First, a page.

Can't really argue with the idea that the political elite of whatever stripe has been primarily interested in enriching itself. The Democratic Party has its own divisions based on the party not doing enough to reduce economic inequality but I suspect Hillary will probably be able to mollify the liberal wing just enough.
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Post 03 Mar 2016, 10:14 am

Fate[
quote]What they have been about is making money for themselves and corporations--much like the Democrats. That's what the rebellion is about[/quote].

Martin Wolf

Yet, as Robert Kagan, a neoconservative intellectual, argues in a powerful column in The Washington Post, Mr Trump is also “the GOP’s Frankenstein monster”. He is, says Mr Kagan, the monstrous result of the party’s “wild obstructionism”, its demonisation of political institutions, its flirtation with bigotry and its “racially tinged derangement syndrome” over President Barack Obama. He continues: “We are supposed to believe that Trump’s legion of ‘angry’ people are angry about wage stagnation. No, they are angry about all the things Republicans have told them to be angry about these past seven-and-a-half years”.
Mr Kagan is right, but does not go far enough. This is not about the last seven-and-a-half years. These attitudes were to be seen in the 1990s, with the impeachment of President Bill Clinton. Indeed, they go back all the way to the party’s opportunistic response

Indeed, they go back all the way to the party’s opportunistic response to the civil rights movement in the 1960s. Alas, they have become worse, not better, with time.
Why has this happened? The answer is that this is how a wealthy donor class, dedicated to the aims of slashing taxes and shrinking the state, obtained the footsoldiers and voters it required. This, then, is “pluto-populism”: the marriage of plutocracy with rightwing populism. Mr Trump embodies this union. But he has done so by partially dumping the free-market, low tax, shrunken government aims of the party establishment, to which his financially dependent rivals remain wedded. That gives him an apparently insuperable advantage. Mr Trump is no conservative, elite conservatives complain. Precisely. That is also true of the party’s base.


http://www.ft.com/intl/cms/s/2/743d91b8 ... z41qtNRFAF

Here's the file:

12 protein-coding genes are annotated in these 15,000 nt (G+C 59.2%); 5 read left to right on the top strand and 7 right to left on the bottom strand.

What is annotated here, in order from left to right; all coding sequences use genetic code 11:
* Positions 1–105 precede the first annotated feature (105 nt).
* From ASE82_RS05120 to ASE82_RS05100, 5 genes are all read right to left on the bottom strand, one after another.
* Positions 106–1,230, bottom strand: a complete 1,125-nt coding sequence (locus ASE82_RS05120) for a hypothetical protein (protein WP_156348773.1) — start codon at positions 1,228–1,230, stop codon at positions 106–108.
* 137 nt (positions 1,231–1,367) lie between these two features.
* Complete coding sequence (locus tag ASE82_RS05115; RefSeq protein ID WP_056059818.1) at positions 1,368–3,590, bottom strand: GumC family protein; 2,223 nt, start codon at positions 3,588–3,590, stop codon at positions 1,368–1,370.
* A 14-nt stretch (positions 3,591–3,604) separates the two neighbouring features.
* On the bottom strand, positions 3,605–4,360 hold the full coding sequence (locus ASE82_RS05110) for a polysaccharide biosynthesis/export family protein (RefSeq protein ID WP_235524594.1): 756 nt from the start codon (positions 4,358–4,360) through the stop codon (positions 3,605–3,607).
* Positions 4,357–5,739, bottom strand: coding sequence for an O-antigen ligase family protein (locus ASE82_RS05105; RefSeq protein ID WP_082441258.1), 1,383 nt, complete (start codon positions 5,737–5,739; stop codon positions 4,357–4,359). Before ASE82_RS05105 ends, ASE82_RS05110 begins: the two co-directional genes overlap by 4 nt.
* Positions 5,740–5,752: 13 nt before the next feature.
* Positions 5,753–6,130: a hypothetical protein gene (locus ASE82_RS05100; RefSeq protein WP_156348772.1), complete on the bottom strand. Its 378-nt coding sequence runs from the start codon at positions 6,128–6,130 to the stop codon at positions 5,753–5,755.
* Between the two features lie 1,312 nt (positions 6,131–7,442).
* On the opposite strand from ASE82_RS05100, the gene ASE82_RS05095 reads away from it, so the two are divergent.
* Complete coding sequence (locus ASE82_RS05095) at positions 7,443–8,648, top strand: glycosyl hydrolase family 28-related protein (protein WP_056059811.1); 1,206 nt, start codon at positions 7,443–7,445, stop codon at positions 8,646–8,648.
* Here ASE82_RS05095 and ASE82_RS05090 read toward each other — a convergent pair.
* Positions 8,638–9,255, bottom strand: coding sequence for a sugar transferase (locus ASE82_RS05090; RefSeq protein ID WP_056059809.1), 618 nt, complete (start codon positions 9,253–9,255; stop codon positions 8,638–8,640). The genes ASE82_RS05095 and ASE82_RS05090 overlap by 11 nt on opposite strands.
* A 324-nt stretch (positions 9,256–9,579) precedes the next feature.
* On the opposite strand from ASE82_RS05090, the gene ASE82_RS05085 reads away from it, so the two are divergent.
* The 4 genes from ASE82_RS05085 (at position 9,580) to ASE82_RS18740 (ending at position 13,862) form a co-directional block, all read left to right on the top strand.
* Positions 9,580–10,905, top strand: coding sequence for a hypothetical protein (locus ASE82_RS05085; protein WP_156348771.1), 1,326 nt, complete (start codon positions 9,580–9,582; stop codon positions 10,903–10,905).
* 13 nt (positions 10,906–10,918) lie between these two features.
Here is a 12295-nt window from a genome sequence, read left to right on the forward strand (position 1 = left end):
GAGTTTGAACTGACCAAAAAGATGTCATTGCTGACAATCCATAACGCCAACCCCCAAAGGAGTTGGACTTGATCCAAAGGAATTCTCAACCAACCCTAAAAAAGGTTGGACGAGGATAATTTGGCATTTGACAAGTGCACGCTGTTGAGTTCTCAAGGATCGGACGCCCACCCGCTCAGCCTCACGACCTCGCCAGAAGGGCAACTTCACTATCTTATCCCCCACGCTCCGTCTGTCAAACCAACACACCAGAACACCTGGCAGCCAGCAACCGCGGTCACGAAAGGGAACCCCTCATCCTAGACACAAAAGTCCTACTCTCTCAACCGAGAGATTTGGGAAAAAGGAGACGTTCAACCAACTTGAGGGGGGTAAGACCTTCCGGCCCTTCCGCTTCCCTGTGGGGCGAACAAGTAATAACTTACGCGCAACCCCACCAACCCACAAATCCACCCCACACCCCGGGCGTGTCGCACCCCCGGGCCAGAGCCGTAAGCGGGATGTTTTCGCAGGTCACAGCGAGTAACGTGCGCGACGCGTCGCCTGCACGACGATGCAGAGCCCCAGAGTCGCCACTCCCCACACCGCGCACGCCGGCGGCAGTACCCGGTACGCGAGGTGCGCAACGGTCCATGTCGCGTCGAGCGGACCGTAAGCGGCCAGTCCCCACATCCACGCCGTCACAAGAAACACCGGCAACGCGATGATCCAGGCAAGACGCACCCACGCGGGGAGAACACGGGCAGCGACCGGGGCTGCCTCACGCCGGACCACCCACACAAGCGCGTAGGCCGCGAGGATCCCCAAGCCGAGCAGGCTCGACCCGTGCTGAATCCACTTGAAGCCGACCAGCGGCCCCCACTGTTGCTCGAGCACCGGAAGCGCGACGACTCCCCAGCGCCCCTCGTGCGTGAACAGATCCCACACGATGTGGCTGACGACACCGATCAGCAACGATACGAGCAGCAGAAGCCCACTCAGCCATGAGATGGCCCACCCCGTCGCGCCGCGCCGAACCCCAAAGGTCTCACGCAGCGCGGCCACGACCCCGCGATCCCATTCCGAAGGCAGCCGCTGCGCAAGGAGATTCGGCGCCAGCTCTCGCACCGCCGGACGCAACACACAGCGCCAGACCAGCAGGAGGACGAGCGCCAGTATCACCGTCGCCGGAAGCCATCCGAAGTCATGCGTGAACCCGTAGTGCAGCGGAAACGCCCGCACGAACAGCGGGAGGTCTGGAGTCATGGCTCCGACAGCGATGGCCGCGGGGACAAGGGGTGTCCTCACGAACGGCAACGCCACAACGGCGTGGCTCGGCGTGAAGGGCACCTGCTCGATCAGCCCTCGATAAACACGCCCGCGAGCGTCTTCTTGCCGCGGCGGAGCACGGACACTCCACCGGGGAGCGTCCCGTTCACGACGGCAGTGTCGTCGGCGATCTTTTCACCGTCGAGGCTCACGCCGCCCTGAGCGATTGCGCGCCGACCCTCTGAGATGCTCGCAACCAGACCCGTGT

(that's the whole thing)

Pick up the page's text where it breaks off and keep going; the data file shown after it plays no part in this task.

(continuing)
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Post 04 Mar 2016, 7:01 am

Helluva debate last night. Really advanced the Republican Party.

Clear winner?
Hillary.
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Post 04 Mar 2016, 8:39 am

rickyp wrote:Helluva debate last night. Really advanced the Republican Party.

Clear winner?
Hillary.


Yah. Is there any correlation between hand size and # of typos? :smile:
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Post 05 Mar 2016, 11:48 am

Ray Jay wrote:
rickyp wrote:Helluva debate last night. Really advanced the Republican Party.

Clear winner?
Hillary.


Yah. Is there any correlation between hand size and # of typos? :smile:

He's got a point though. Rubio and Cruz should be attacking Trump, but perhaps the "small hands" thing was a really dumb move. Trump is at home when it comes to personal insults.
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Post 05 Mar 2016, 12:39 pm

He absolutely has a point. It is very depressing for both the party and the country.
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Post 05 Mar 2016, 12:48 pm

What seems the most bizarre to me is that of the remaining candidates, Kasich would seem to have by far the best chance of winning against Hillary, but he's a dead man walking. I get that there's a proportion of the base who might perceive him as a 'RINO', but he's clearly more conservative than Trump and less flawed than either Cruz or Rubio. The sensible thing would have been to rally round him as the not-Trump candidate.